Human Medical Imaging and Intervention Center

Seoul, South Korea

Human Medical Imaging and Intervention Center

Seoul, South Korea
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Hong M.J.,Gachon University | Na D.G.,Human Medical Imaging and Intervention Center | Baek J.H.,University of Ulsan | Sung J.Y.,Daerim St Marys Hospital | Kim J.-H.,Seoul National University
Thyroid | Year: 2017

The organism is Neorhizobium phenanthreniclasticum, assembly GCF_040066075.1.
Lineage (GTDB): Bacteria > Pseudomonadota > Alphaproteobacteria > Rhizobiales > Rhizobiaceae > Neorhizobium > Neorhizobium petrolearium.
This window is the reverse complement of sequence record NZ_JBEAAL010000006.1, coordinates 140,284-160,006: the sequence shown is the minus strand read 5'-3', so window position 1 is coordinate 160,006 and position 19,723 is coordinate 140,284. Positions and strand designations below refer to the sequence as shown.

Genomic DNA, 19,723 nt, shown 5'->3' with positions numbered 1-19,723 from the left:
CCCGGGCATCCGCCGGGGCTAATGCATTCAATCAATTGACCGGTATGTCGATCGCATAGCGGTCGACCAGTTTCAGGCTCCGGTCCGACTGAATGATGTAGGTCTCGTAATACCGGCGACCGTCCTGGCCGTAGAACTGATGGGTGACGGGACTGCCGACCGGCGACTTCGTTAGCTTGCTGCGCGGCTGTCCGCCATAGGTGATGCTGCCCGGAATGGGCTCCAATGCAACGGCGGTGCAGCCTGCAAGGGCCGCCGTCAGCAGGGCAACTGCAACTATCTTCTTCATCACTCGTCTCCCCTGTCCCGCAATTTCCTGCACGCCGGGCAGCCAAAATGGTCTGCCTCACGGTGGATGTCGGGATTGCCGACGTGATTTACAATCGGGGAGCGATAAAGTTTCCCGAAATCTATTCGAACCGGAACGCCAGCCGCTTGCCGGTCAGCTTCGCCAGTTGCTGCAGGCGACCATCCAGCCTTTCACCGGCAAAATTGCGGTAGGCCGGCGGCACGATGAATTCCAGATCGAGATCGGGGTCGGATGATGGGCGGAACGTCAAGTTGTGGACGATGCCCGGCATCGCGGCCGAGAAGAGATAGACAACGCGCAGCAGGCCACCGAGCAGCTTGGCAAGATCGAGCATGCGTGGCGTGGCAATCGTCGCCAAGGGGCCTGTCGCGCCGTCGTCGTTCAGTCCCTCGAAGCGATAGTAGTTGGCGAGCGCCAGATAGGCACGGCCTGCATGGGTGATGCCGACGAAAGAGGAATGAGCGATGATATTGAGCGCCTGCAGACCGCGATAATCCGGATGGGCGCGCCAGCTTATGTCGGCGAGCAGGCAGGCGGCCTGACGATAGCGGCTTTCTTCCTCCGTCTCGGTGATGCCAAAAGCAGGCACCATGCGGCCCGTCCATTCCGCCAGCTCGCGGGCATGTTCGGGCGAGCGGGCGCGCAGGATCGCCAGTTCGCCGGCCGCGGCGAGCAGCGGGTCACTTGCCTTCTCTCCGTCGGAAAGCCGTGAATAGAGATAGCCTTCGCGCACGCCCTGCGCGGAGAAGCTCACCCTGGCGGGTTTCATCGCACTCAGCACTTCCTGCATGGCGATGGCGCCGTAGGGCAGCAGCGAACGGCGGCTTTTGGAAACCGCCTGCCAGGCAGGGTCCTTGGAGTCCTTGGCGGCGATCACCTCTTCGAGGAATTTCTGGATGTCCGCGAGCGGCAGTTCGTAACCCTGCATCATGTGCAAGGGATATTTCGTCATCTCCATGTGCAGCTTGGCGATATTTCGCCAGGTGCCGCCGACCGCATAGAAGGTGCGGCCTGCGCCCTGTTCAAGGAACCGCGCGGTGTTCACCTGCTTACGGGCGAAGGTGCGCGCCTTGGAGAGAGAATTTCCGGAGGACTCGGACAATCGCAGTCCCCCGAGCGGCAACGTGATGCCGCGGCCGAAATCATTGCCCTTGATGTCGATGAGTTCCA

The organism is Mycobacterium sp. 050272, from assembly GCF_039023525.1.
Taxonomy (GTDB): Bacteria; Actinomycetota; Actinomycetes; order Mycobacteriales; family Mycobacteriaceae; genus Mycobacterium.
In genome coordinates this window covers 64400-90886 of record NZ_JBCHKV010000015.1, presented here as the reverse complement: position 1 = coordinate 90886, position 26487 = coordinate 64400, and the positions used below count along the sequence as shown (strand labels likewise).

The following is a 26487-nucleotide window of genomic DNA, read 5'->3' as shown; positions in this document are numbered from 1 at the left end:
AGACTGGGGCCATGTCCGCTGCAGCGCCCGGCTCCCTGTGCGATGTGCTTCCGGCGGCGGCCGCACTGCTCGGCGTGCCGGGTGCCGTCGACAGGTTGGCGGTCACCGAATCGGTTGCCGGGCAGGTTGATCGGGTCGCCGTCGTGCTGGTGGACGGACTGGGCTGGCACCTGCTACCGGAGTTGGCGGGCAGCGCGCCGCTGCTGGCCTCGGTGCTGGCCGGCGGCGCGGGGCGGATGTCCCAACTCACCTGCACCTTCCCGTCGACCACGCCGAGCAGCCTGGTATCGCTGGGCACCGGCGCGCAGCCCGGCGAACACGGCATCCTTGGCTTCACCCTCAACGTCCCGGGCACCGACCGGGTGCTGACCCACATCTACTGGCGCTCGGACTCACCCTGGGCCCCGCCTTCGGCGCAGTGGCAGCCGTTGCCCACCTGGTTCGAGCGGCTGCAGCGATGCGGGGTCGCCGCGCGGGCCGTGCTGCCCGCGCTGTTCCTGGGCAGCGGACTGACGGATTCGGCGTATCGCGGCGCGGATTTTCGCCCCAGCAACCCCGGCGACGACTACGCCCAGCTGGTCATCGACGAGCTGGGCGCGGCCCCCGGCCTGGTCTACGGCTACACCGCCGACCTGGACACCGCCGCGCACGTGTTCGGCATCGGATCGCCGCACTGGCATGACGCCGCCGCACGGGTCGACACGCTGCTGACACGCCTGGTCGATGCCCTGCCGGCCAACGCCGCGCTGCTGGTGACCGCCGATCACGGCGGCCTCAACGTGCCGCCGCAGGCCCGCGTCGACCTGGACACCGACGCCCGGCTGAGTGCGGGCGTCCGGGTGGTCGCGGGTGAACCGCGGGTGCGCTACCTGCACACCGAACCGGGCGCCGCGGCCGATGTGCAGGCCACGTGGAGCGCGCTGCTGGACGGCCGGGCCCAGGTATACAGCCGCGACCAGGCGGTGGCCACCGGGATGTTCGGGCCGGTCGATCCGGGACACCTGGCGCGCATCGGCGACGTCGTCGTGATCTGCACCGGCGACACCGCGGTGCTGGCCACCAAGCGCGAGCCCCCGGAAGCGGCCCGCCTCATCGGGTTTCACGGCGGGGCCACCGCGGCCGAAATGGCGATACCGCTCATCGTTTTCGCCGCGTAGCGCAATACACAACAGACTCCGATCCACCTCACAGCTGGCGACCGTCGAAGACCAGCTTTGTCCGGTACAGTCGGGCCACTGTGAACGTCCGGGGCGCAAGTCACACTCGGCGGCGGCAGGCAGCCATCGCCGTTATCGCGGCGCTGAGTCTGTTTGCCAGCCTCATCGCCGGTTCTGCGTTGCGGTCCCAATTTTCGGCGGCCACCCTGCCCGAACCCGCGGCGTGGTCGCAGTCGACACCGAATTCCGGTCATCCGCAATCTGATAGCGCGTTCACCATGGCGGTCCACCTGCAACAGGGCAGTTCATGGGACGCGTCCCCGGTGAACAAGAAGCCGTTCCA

Background: The malignancy risk of a cytology diagnosis may depend on the ultrasonography (US) patterns of thyroid nodules, and management should be determined by the combined malignancy risk of fine-needle aspiration (FNA) cytology and US patterns. This study was performed to develop a clinically applicable cytology-ultrasonography (CU) scoring system for malignancy risk stratification based on FNA cytology and US patterns, according to the Korean-Thyroid Imaging Reporting and Data System (K-TIRADS). Methods: This retrospective Institutional Review Board-approved study included 1651 thyroid nodules (≥1 cm) with final diagnoses. The malignancy risk was assessed of the combined results of FNA cytology and the K-TIRADS for the development of the CU system. The interaction between FNA cytology and US pattern (K-TIRADS) in the malignancy risk of nodules was investigated by using a binominal test. Results: The malignancy risk of nodules could be stratified into four CU scores (very low risk, <3%; low risk, ≥3%, <30%; high risk, ≥30%, <90%; very high risk, ≥90%). In nodules with non-diagnostic, benign, and atypia of undetermined significance/follicular lesion of undetermined significance cytology results, low-suspicion US pattern (K-TIRADS 3) significantly decreased the malignancy risk of nodules (p = 0.003, 0.013, and 0.027, respectively), and a high-suspicion US pattern (K-TIRADS 5) significantly increased the malignancy risk of nodules (p ≤ 0.001). A Bethesda 1 or 4 cytology result did not significantly change the malignancy risk of any K-TIRADS (p ≥ 0.518 and p ≥ 0.137, respectively). A Bethesda 2 cytology result decreased and a Bethesda 5 or 6 cytology result increased the malignancy risk of K-TIRADS 3, 4, and 5 (p ≤ 0.001). A Bethesda 3 cytology result increased the malignancy risk of K-TIRADS 3 and 4 (p < 0.001 and p = 0.024, respectively). Conclusion: The malignancy risk of thyroid nodules can be stratified by the CU risk-stratification system, based on FNA cytology and the K-TIRADS. The proposed CU scoring system may be helpful in the management of thyroid nodules after FNA. © Copyright 2017, Mary Ann Liebert, Inc. 2017.